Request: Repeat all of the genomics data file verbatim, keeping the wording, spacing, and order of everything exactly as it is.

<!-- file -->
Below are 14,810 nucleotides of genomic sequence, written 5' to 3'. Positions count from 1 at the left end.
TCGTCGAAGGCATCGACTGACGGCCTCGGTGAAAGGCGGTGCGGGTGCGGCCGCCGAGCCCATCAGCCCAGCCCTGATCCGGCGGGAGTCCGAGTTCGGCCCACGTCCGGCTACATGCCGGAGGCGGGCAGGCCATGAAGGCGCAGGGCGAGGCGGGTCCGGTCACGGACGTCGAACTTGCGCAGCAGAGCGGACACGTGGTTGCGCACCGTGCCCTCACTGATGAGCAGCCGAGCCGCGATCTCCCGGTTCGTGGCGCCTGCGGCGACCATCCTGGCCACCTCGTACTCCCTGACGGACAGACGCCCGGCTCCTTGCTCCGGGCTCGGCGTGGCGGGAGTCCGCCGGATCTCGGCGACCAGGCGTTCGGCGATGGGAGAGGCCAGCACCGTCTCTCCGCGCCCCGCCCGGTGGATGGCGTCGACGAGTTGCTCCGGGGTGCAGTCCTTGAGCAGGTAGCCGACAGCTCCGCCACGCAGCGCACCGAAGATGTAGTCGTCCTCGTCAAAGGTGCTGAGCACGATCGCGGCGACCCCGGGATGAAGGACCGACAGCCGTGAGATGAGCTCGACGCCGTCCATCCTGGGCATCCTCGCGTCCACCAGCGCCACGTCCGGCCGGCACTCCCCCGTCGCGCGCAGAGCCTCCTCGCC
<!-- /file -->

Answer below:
Below are 14,810 nucleotides of genomic sequence, written 5' to 3'. Positions count from 1 at the left end.
TCGTCGAAGGCATCGACTGACGGCCTCGGTGAAAGGCGGTGCGGGTGCGGCCGCCGAGCCCATCAGCCCAGCCCTGATCCGGCGGGAGTCCGAGTTCGGCCCACGTCCGGCTACATGCCGGAGGCGGGCAGGCCATGAAGGCGCAGGGCGAGGCGGGTCCGGTCACGGACGTCGAACTTGCGCAGCAGAGCGGACACGTGGTTGCGCACCGTGCCCTCACTGATGAGCAGCCGAGCCGCGATCTCCCGGTTCGTGGCGCCTGCGGCGACCATCCTGGCCACCTCGTACTCCCTGACGGACAGACGCCCGGCTCCTTGCTCCGGGCTCGGCGTGGCGGGAGTCCGCCGGATCTCGGCGACCAGGCGTTCGGCGATGGGAGAGGCCAGCACCGTCTCTCCGCGCCCCGCCCGGTGGATGGCGTCGACGAGTTGCTCCGGGGTGCAGTCCTTGAGCAGGTAGCCGACAGCTCCGCCACGCAGCGCACCGAAGATGTAGTCGTCCTCGTCAAAGGTGCTGAGCACGATCGCGGCGACCCCGGGATGAAGGACCGACAGCCGTGAGATGAGCTCGACGCCGTCCATCCTGGGCATCCTCGCGTCCACCAGCGCCACGTCCGGCCGGCACTCCCCCGTCGCGCGCAGAGCCTCCTCGCC